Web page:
Monday, May 7, 2012


The 2012 National Championships for members 
of the National Robotics League were held this weekend 
in Indianapolis. The league focuses on students, 
from middle school through college, and helps them form ties with 
industry groups who not only assist the students with materials to field
competitive teams, but make them aware of career paths available to them.

However, I was still surprised to see the young man above, 14 years old,
driving his high school's 'bot in the competition. Mayhem was involved. 
The arena was strewn with the limbs, parts and shards of metallic
flesh from the little machines, but each driver was focused on the battle,
coolly steering and "strategizing" for some advantage over
the competition.

The bouts, fast and vicious, are held in an enclosed arena made
of metal and plexiglass. They need to be, as sparks flew from the metallic 
hides of the combatants, 'bots were thrown into the roof of the cage, tumbling 
and shedding parts as they hit the arena's walls. They whirred, they growled,
they sawed, cut at and prodded each other. Mercilessly. 

Between bouts, the teams worked on their 'bots, diagnosing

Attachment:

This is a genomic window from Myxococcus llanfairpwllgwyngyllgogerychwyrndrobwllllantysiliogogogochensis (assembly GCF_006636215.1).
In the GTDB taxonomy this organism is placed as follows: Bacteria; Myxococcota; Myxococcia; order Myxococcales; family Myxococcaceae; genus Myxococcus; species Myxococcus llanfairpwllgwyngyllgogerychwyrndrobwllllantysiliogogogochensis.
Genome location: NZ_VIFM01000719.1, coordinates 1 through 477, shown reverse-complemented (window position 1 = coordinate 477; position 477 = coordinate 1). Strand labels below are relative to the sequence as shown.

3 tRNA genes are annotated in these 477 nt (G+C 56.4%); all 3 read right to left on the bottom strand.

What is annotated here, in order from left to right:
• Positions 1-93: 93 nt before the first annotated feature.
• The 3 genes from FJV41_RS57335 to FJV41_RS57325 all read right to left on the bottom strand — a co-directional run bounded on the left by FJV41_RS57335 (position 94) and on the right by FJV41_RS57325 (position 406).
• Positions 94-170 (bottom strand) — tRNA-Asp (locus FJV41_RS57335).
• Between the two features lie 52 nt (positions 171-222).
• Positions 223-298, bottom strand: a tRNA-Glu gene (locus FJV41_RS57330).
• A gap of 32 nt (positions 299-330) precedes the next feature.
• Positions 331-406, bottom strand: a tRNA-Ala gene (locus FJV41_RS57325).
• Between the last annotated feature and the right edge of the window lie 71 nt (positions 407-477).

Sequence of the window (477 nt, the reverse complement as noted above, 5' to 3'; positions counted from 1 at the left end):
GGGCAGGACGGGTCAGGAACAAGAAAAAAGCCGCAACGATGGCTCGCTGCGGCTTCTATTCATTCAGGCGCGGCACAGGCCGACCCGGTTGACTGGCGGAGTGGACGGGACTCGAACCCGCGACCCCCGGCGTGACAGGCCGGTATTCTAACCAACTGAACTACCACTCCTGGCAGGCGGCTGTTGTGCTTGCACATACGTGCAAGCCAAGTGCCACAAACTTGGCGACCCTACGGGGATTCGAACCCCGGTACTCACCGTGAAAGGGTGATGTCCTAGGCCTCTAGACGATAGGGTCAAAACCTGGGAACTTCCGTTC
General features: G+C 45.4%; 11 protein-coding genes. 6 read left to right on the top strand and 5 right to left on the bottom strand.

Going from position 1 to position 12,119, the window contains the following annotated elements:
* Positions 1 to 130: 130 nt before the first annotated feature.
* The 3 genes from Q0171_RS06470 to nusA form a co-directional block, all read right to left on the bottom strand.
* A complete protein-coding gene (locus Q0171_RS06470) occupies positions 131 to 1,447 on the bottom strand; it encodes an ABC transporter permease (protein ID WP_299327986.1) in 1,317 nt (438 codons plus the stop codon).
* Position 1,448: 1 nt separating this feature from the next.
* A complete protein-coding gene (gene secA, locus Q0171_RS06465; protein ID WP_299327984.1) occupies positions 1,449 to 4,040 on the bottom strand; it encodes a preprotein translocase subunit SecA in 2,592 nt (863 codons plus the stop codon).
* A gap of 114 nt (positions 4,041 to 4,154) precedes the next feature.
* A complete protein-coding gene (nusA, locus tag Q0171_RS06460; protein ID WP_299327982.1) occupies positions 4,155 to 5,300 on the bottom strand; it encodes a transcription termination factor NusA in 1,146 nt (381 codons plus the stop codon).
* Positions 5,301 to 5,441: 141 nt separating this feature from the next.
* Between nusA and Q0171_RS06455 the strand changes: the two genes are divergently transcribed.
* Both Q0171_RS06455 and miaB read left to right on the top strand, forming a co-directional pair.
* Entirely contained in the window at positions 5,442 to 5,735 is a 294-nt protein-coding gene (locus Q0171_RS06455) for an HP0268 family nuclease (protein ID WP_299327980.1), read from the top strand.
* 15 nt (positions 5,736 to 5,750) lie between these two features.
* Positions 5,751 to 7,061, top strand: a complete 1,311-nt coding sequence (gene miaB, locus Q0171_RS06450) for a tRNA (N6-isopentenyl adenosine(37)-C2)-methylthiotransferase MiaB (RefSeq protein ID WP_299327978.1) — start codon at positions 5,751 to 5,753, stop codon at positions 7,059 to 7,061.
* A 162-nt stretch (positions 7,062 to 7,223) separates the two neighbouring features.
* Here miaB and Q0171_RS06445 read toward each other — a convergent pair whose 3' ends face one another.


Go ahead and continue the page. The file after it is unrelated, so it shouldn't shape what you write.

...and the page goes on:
and repairing damage and shortcomings, all under the supervision 
of an adult coach, usually one their teachers from school. 

I was really glad to see several girls among the team members, 
one of whom was proud to be the person assigned to bring
her team's 'bot to the arena for its bout, smiling happily
for her teacher who was taking pictures in the bleachers.

See the shiny bits reflecting off the carapace of the 'bot on the left?
Those are scars, scratches, and gouges received in battle,
often from rivals like the 'bot on the right, which has just been 
upended and, unable to right itself, "shiny scars" won the day.
There is a referee assigned to the ring who retrieves the 'bots.
 He handles them with caution in the form of a long stick, 
which he uses to scoot the little machines 
to their owners, who know its features and weapons.
He then sweeps up stray 'bot parts and cleans 
the arena of metal shards. 

Each 'bot weighs no more than 15 pounds, but
is loaded with electronic gear and weapons that whir
at high speeds, spin at velocities so high you can hear
the spin, as well as the screeching of metal
as the 'bots come into contact with each other.
Sparks fly!

Trophies are awarded!

And the NRL's website is cool, witty and well-designed.

1 comment:

dive said...

Too much fun, Speedway.
I've been stuck in bed with man flu the past couple of days and this is just the antidote.